Of course, many Rails developers would refute these criticisms. Regardless, codebase quality and scalability are not a big concern for side projects. You need to build something useful, ActiveRecord will help you do that.

4. Migrations and Scaffolding

Rails migrations are easy to use. Developers can generate and run migrations in a matter of minutes. Whilst other ORMs support migrations, most are not as easy to use.

In addition to migrations, Rails scaffolding generates boiler plate code and files. Just one command, bin/rails g model User, generates model, controller, migration, view and test files. Rails scaffolding really speeds up development time.

How I built CommitCheck and PR Scheduler

Both projects are simple and have a small footprint. It’s a testament to Rails that so few lines are required to build complete web apps. When I started building the applications I focused on a single user journey. I believe that adding new features rarely works if the core concept doesn’t resonate with users.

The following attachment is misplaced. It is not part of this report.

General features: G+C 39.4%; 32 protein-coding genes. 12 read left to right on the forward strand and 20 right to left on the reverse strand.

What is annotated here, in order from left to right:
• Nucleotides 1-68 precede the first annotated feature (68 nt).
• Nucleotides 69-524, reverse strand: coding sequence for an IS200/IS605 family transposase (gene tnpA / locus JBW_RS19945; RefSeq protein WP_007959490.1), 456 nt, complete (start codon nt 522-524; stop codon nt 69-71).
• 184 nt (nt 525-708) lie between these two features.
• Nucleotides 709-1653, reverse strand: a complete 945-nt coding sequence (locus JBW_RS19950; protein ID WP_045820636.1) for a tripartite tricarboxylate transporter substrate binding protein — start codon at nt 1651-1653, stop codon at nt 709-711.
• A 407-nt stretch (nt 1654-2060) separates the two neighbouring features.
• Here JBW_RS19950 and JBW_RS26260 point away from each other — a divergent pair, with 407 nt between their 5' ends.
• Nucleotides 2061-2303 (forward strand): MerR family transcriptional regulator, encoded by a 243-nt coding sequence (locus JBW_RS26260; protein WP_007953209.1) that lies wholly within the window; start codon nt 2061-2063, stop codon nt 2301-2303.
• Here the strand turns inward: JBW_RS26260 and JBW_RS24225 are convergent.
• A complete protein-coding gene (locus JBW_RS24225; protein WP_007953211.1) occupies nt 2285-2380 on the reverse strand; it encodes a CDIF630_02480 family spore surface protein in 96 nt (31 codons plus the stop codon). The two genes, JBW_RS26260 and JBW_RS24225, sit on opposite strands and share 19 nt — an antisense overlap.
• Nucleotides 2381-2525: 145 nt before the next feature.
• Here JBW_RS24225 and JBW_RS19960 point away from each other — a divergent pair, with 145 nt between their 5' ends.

I also did very little error handling, early on. There’s no point thinking about all the potential error cases when you don’t have any users and may never have any. Instead I focused on optimising the ‘happy path’. Only when I had acquired some users did I start handling error cases. I installed Sentry to capture any exceptions and began fixing them as they arose.

Testing is important and I added them from day one. each piece of functionality I added, I wrote a test for. I especially focused on integration tests. Having a solid suite of integration tests allows me to add features and refactor code without breaking things. Having a good test suite gives me the confidence to release new features quickly. Writing tests it well worth the upfront cost.

Here is a look at CommitCheck and PR Scheduler in more detail:

CommitCheck